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Friedrich Froebel
by [?]

The purpose of the Kindergarten is to provide the necessary and natural help which poor mothers require who have to be about their work all day, and must leave their children to themselves. The occupations pursued in the Kindergarten are the following: free play of a child by itself; free play of several children by themselves; associated play under the guidance of a teacher; gymnastic exercises; several sorts of handiwork suited to little children; going for walks; learning music, both instrumental and vocal; learning the repetition of poetry; story-telling; looking at really good pictures; aiding in domestic occupations; gardening.


Friedrich Froebel was born in a Thuringian village, April Twenty-first, Seventeen Hundred Eighty-two. His father was pastor of the Lutheran Church. When scarcely a year old his mother died. Erelong a stepmother came to fill her place–but didn’t. This stepmother was the kind we read about in the “Six Best Sellers.”

Her severity, lack of love, and needlessly religious zeal served the future Kindergartner a dark background on which to paint a joyous picture. Froebel was educated by antithesis. His home was the type etched so unforgetably by Colonel Ed. Howe in his “Story of a Country Town,” which isn’t bad enough to be one of the Six Best Sellers.

At the age of ten, out of pure pity, young Friedrich was rescued from the cuckoo’s nest by an uncle who had a big family of his own and love without limit. There was a goodly brood left, so little Friedrich, slim, slender, yellow, pensive and sad, was really never missed.

The uncle brought the boy up to work, but treated him like a human being, answering his questions, even allowing him to have stick horses and little log houses and a garden of his own.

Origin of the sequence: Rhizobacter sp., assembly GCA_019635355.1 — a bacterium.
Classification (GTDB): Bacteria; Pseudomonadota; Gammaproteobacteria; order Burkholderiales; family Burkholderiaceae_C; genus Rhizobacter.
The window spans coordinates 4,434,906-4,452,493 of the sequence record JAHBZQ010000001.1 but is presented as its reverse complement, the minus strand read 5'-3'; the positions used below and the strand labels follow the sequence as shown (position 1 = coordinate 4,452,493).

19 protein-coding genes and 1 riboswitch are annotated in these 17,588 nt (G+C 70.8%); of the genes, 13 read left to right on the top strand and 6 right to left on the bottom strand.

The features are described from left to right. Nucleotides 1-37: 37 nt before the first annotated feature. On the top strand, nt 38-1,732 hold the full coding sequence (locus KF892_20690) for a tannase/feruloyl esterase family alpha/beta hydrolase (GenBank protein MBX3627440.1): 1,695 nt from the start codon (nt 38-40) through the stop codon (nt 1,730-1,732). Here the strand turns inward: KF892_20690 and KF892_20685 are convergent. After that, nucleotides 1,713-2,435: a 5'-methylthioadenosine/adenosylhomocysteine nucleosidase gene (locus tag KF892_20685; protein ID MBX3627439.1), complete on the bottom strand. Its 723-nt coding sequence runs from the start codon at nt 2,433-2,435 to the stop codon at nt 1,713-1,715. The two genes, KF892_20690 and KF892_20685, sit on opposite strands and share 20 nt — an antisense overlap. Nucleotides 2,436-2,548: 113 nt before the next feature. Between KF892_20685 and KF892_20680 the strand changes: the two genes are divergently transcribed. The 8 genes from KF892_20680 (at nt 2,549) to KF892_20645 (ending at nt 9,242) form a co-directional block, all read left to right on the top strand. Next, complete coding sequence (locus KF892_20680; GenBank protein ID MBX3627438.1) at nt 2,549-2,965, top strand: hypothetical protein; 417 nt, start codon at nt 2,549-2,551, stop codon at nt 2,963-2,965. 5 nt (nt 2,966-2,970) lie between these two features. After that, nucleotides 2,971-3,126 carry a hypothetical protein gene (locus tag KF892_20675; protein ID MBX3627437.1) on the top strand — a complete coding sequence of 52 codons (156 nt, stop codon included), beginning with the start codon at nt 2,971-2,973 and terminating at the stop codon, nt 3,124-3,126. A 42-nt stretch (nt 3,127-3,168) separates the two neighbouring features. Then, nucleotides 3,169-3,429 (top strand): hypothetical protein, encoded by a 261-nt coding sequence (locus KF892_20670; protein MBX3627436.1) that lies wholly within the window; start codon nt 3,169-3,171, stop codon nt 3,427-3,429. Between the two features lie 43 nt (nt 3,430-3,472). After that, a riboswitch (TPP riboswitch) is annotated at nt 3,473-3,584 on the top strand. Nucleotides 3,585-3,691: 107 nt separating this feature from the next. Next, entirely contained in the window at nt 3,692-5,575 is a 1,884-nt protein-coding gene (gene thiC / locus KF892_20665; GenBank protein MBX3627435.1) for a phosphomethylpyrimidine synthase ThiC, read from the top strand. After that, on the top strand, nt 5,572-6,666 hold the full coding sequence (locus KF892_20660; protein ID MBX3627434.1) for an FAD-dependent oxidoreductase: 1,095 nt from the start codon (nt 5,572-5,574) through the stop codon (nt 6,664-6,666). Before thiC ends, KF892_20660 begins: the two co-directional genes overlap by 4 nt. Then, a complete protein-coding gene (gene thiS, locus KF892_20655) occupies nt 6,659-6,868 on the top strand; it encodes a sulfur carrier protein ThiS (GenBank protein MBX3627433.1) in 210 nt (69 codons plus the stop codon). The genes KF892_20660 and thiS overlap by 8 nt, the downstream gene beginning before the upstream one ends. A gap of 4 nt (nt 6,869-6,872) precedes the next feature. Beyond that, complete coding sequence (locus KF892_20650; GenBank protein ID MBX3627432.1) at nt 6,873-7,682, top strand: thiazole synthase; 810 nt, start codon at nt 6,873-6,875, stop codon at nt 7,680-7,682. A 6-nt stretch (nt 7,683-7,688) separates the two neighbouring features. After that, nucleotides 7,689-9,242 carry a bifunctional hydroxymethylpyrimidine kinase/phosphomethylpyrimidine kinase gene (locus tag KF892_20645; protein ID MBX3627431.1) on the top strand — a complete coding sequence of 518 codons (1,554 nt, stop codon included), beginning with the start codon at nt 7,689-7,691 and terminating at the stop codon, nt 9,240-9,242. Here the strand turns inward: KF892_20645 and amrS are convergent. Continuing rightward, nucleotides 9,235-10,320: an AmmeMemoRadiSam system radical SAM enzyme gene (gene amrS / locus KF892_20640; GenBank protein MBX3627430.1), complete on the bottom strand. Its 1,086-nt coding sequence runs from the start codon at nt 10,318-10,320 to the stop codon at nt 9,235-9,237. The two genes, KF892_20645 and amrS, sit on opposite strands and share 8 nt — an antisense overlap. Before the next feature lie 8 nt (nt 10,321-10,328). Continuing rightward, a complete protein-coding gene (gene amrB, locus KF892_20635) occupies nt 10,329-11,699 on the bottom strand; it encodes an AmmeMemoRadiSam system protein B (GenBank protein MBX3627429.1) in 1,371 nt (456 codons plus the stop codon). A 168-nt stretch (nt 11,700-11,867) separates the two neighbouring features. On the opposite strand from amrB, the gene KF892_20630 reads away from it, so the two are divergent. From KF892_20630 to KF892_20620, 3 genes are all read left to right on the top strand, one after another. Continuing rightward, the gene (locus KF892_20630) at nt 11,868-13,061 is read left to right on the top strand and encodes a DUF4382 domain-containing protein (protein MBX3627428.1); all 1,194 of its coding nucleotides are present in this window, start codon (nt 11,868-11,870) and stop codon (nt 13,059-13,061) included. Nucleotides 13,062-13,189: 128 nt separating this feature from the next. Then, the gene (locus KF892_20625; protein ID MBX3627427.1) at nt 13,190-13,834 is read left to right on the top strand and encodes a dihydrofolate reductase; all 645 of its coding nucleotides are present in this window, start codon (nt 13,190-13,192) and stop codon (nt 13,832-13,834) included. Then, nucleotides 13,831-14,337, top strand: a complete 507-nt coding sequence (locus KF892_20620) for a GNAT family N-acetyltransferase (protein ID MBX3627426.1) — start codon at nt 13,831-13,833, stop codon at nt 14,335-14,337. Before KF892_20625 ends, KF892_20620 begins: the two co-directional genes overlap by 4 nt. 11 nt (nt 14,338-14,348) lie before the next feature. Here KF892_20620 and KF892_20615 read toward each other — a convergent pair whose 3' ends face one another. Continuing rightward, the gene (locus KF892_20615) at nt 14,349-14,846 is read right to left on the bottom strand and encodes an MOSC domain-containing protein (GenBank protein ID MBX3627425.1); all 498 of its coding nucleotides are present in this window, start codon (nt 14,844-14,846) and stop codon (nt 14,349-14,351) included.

At fifteen his nature had begun to awaken, and the uncle, harkening to the boy’s wish, apprenticed him for two years to a forester. The young man’s first work was to make a list of the trees in a certain tract and approximate their respective ages. The night before his work began he lay awake thinking of the fun he was going to have at the job. In after-years he told of this incident in showing that it was absurd to try to divorce work from play.

The two years as forester’s apprentice, from fifteen to seventeen, were really better for him than any university could have been. His stepmother’s instructions had mostly been in the line of prohibition. From earliest babyhood he had been warned to “look out.” When he went on the street it was with a prophecy that he would get run over by a cart, or stolen by the gypsies, or fall off the bridge and be drowned. The idea of danger had been dinged into his ears so that fear had become a part of the fabric of his nature. Even at fifteen, he took pains to get out of the woods before sundown to avoid the bears. At the same time his intellect told him there were no bears there. But the shudder habit was upon him.

Yet by degrees the work in the woods built up his body and he grew to be at home in the forest, both day and night. His duties taught him to observe, to describe, to draw, to investigate, to decide. Then it was transplantation, and perhaps the best of college life consists in taking the youth out of the home environment and supplying him new surroundings.

Forestry in America is a brand-new science. To clear the ground has been our desire, and so to strip, burn and destroy, saving only such logs as appealed to us for “lumber,” was the desideratum. But now we are seriously considering the matter of tree-planting and tree-preservation, and perhaps it would be well to ask ourselves if two years at forestry, right out of doors, in contact with Nature, wrestling with the world of wood, rock, plant and living things, wouldn’t be better for the boy than double the time in stuffy dormitories and still more stuffy recitation-rooms–listening to stuffy lectures about things that are foreign to life.